The Anals of Hopkins
For nearly a century, denizens of the animal house known as the Pithotomy
Club showed that medical students can be as raunchy as the next guy.
This is a story about a club that put on a show -- a yearly production with songs and skits so raunchy that nearly everyone who heard them, even some of the participants, blushed. In such bad taste were the lyrics to these numbers that Baltimore printers refused to typeset the program. No cow was too sacred, no body part or function too delicate, no subject matter off limits. And nobody was immune to the skewering. But who were these miscreants who joined in this outrageous revelry and often followed their big show with all-night gambling and an event known as the "beer slide" that resembled bowling with humans? They went on to become some of the finest doctors Hopkins has ever produced.
The Pithotomy Club, which began in 1897 and ended its reign as the oldest American medical fraternity in 1992, is part of the School of Medicine's (and the nation's) politically incorrect past. During the senior year of the very first class, two students, William G. MacCallum and Joseph L. Nichols, rented a house at 1200 Guilford Ave. They got a keg of beer to celebrate, and invited some friends to help them drink it, as well as two of their professors: the esteemed William Osler and William Welch. This informal gathering, according to Robert A. Harrell (M.D.-1980), who was president of the Pithotomy Club during his senior year at the School of Medicine and is the club's unofficial historian, was soon followed by several more. Soon, MacCallum, Nichols and seven others of that 18-member class were inspired to start a club to "promote the spirit of student-faculty friendship." (Note: Even though three of that original class were women, none of them received invitations.)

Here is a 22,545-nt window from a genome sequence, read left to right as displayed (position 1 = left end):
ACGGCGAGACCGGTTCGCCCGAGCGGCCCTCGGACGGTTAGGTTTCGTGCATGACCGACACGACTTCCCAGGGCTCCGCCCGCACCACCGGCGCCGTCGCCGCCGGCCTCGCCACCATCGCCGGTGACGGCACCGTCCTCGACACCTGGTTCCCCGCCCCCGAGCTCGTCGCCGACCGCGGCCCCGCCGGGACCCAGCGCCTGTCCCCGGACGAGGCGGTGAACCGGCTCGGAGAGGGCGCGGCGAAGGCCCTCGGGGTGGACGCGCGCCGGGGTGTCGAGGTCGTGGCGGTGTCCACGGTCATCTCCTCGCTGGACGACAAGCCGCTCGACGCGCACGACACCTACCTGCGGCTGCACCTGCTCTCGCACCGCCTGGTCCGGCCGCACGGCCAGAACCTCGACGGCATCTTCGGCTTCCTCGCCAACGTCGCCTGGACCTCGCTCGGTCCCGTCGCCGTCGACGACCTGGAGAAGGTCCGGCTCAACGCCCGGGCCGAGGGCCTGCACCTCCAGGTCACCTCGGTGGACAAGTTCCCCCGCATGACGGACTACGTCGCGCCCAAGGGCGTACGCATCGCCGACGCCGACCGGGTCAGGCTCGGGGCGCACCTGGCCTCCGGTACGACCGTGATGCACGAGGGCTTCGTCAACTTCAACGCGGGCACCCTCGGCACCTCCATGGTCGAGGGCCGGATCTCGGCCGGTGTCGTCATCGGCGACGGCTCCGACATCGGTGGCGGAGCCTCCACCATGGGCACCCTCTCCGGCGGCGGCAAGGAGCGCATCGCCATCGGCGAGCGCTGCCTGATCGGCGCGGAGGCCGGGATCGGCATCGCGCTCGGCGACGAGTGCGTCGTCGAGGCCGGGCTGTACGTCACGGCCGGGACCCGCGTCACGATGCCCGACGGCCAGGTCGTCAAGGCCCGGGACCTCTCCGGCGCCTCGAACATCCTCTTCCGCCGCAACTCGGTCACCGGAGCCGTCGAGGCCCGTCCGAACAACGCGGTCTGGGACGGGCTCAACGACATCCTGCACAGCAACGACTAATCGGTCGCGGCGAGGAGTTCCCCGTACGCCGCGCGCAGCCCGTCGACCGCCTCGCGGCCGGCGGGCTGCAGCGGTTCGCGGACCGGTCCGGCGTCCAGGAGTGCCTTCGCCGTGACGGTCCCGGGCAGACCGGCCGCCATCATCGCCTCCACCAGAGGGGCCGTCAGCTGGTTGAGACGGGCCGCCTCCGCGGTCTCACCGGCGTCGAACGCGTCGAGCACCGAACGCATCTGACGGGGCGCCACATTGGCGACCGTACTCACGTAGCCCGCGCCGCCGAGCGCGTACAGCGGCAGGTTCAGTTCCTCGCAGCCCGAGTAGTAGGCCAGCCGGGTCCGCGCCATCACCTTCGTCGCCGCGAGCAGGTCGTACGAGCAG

The Pithotomy Club's purpose, as expressed in its constitution of 1897, was to "facilitate the advancement of its members in the art and science of medicine by the promotion of social intercourse between the faculty and students of the Society." Its stated objective was "the promotion of vice among the virtuous, virtue among the vicious, and good fellowship among all." The initiation ceremony, devised years later, was simple: New members were handed a slip of paper with an assigned subject -- always ribald -- and told to give an impromptu speech on it.
The name Pithotomy, thought up by MacCallum, comes from the Greek words pithos (vessel) and otomos (to open). Put them together and the idea is "to tap a keg." The concept was captured by Max Broedel, who in 1910 became the founding chairman of the Department of Art as Applied to Medicine, in an 1897 cartoon. Pithotomy lore has it that the barrel under Broedel's keg (shown on page 20) is an effluent collector of the type used in labor and delivery, with the beer gushing into it, presumably like water breaking; that the instrument tables are also from the delivery suite; that the dog and cat belonged to the School of Medicine's first dean, William Welch; and that the sausages represent entrails from a patient.
There is no agreed-upon date for the first big Pithotomy show; Harvey Cushing mentioned festive burlesques, "in which the foibles of the teachers were not spared," as early as 1897, while A. McGehee ("Mac") Harvey -- superb clinician, head of the Department of Medicine from 1946 to 1973, and a fine medical historian-dated the first show to 1914. "Always bawdy, sometimes clever, the show is merciless to dull or pompous faculty members," he wrote.